REVIEW: Wild Berries (2003)

In suburban Tokyo, the seemingly idyllic Akechi family self-destructs. Daughter Tomoko (Miho Tsumiki) stresses over introducing her new boyfriend to the family. Son Shuji (Hiroyuki Miyasako) is a thief, long ostracized from his parents. Mother (Naoko Otani) is slowly going homicidal over caring full-time for her demented father-in-law. And Father (Sei Hiraizumi), seemingly an upper-ranking executive, has not worked in a year or more and lies to everyone while living off a combination of loan sharks and blackmailing former colleagues.

These characters make up the dispiriting and bleak cast of Wild Berries, the 2003 debut feature of writer/director Miwa Nishikawa. As a woman making commercial features in Japan, Nishikawa represents a comparative rarity. Women remain in a minority in filmmaking world-wide, but in Japan the situation is particularly harsh. Five years ago, out of an estimated 550 members of Japan’s Director’s Guild only 20 were women. Nishikawa broke into the industry as a mentee of the widely acclaimed Hirokazu Kore-eda, and he produced this debut feature. It is a tremendous start to one of Japan’s strongest directors – regardless of gender.

Structurally the film is a comedy. Layer upon layer of deception within the one family create a sudden avalanche of misfortune. The idea of a father faking his employment to his wife and daughter to avoid embarrassment seems like the stuff of farce. Awkward dinners with an upper class visitor dating the middle class Tomoko feel set to allow a silly comedy of manners. Instead the calamities and misfortunes are played dead-straight. There is humour to Nishikawa’s comedy, but it is a bleak and bitter score of laughs that gets delivered. It is structured for levity but presented with gravity.

Tomoko’s father represents the biggest gap between the man he claims to be and the man that he is. He leaves home each day, ostensibly to go to the office, and returns home in the evening complaining of long meetings and tedious colleagues. In truth he rides the Tokyo subway, and spends lunch-time blackmailing payments out of former colleagues with threats of telephoning their superiors and leaking each of their misdeeds. Notably his deception also involves leaving his wife to care for his elderly father – a deliberately grotesque figure purposefully-built to exhaust and frustrate her at every turn. As for Mother, her frustration with her father-in-law does reach a breaking point. When he unexpectedly passes away the audience has seen she is not entirely innocent in the circumstances of his death, and his funeral acts as the inciting moment to bring the domestic calm crashing down around the entire family.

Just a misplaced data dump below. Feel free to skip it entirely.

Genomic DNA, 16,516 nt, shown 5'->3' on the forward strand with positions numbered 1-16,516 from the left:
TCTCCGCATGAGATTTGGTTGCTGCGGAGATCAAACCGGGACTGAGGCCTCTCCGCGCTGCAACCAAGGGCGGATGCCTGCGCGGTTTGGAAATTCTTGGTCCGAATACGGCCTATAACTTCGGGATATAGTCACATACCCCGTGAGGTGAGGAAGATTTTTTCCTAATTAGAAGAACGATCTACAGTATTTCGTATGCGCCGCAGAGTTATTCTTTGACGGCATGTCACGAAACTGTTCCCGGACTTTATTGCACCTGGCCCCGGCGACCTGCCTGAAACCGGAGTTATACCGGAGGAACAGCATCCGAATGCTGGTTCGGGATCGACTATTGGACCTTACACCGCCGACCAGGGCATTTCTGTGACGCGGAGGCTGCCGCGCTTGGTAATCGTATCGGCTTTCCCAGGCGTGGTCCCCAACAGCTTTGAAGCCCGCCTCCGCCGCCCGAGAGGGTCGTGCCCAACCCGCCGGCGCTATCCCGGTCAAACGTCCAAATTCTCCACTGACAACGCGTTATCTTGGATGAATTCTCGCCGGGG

There is an interesting contrast between Father and son Shuji. For Shuji it is the first time home in years, after being ousted by his Father over his criminal dealings. With his return, however, and Father’s joblessness revealed, who exactly is the worse person? The son who has always been open about his criminality, or the Father who judges the son while hiding his own crimes? Nishikawa develops the one-on-one relationships with each family member remarkably well.

The film is directed in a combination of traditionally static imagery and some more contemporary hand-held photography. Nishikawa keeps her story intimate and mostly confined to the family in their home. The charaterisation is strong and roles very well-performed. Miho Tsumiki is particularly strong as the reserved and buttoned-down Tomoko. Among the family members she is easily the least at fault, and her growing frustration is portrayed in deeply subtle and guarded ways. Hiroyuki Miyasako presents an enjoyable contrast as the loud and confident Shuji. As Mother, Naoko Otani provides an increasingly cracked and brittle persona that shows even the most nicely-presented people can be very different once the pretence is worn away.

Wild Berries is an excellent blend of comedy and drama, and a superb introduction to Miwa Nishikawa’s work. She remains one of Japan’s best contemporary filmmakers, and one well deserving of greater exposure both at home and across the world. As a small-scale character piece, Wild Berries is tough to beat.

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